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A Brief Guide to Your Immune System

Our body’s immune system is a complex system that serves to defend and fight against infection. Our immune system is made up of two components, the innate immune system and the adaptive immune system. This post focuses on the function of our innate immune system. Our innate immune system is paramount in keeping us healthy. It does this by responding to, and fighting off infectious substances (pathogens) that we come into contact with. The skin, our largest organ, plays a vital role in our immune system as it forms a physical barrier against foreign pathogens. There are many different white blood cells (WBCs) that make up our innate immune system. They help to kill off pathogens, which includes viruses, parasites, and bacteria and removing them from our body. There are specific WBCs that help to protect during allergic reactions and those that help to heal wounds. Numerous dietary and lifestyle factors can have both positive and negative effects on the functioning of our immune system. Listed below are some of the factors that compromise our immunity and predispose us to getting sick and having a slow recovery.

Immune System Disruptions Sugar Sugar is detrimental to the function of our white blood cells (WBCs) which are the main cells of our immune system. Consumption of high amounts of sugar reduces the activity of WBCs which decreases our immune response. Sugar also competes with vitamin C for absorption. Vitamin C is a powerful antioxidant that supports our immune system cells, so if there is too much sugar Vitamin C will be low and the immune system is impacted.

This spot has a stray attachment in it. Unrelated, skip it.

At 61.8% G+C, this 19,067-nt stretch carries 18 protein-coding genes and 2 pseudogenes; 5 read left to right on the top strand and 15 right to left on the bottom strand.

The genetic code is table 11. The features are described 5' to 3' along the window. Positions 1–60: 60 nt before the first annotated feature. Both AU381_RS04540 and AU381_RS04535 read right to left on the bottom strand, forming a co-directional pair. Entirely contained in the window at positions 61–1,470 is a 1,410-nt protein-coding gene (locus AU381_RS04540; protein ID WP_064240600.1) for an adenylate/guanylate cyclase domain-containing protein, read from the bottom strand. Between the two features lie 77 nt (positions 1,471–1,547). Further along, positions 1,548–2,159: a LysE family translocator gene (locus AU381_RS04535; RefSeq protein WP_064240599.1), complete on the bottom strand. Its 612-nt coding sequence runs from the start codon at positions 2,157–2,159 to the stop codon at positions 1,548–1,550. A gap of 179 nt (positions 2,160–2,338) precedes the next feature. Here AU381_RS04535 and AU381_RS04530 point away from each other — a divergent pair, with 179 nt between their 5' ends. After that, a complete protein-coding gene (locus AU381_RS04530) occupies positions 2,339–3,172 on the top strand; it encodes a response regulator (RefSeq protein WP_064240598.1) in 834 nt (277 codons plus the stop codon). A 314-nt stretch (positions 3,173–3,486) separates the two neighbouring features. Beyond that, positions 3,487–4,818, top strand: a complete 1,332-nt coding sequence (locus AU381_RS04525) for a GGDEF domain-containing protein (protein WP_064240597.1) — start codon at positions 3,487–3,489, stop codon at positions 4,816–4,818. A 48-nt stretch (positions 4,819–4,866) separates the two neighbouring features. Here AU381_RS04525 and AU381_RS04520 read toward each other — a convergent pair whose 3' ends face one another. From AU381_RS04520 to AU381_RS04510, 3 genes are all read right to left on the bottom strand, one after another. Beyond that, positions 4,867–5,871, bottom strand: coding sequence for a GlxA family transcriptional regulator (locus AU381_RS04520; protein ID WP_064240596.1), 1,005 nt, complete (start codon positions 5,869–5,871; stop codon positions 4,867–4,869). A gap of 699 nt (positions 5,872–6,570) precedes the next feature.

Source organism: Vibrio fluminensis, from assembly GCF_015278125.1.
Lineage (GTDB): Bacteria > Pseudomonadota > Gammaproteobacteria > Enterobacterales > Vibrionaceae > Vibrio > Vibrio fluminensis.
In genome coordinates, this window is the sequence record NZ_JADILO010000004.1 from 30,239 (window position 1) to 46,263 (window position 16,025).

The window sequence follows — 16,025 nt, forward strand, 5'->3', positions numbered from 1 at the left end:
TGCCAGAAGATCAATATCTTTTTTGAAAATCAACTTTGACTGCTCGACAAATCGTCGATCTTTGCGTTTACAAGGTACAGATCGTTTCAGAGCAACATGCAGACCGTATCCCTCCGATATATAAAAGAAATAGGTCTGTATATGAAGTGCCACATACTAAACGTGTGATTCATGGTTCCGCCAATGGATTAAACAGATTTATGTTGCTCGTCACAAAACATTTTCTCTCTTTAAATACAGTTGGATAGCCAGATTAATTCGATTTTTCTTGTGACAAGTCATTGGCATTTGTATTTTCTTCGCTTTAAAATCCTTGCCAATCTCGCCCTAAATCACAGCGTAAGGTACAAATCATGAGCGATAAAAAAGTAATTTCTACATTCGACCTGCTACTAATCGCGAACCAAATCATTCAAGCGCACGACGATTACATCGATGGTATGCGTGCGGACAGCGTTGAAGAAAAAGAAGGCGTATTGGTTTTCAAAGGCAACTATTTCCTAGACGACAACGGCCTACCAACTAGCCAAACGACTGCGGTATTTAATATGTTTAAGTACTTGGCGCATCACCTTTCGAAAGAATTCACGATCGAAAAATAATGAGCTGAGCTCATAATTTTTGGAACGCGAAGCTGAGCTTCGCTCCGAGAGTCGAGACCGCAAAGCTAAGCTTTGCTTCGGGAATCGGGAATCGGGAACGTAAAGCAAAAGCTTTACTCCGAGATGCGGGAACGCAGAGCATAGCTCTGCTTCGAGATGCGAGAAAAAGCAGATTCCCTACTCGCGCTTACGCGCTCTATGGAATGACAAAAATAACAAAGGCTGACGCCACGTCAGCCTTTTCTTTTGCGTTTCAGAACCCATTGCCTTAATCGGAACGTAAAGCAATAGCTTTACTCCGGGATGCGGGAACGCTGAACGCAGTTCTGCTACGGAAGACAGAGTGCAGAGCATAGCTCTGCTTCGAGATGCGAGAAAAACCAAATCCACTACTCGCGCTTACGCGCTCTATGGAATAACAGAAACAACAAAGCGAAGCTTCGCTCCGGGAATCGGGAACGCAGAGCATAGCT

Stress Cortisol is a hormone is our body that is released by the adrenal gland. It has a wide variety of functions, including regulating the immune system, and it is essential for life. However, of prolonged or chronic stress can result in high levels of cortisol being released from our adrenal glands, which causes inflammation. Inflammation can disrupt the function of our immune system (impairs function of immune cells), leaving us susceptible to infections.

Lack of Sleep Inadequate sleep has been shown to dampen down our immune system response. This may be caused by an increase in inflammation and a theoretical ‘shut down’ of the immune response if not enough sleep has been had. It is recommended that a minimum of 7 hours of sleep per night is required for optimal immune function.

Low Fruit and Vegetable Intake Low fruit and vegetable intake has been associated with decreased immunity. Fruit and vegetables contain high levels of antioxidants which help to keep the immune system healthy by aiding in the removal of harmful products that the immune system has accumulated. Therefore, a lack of fruit and vegetables compromises immune function.


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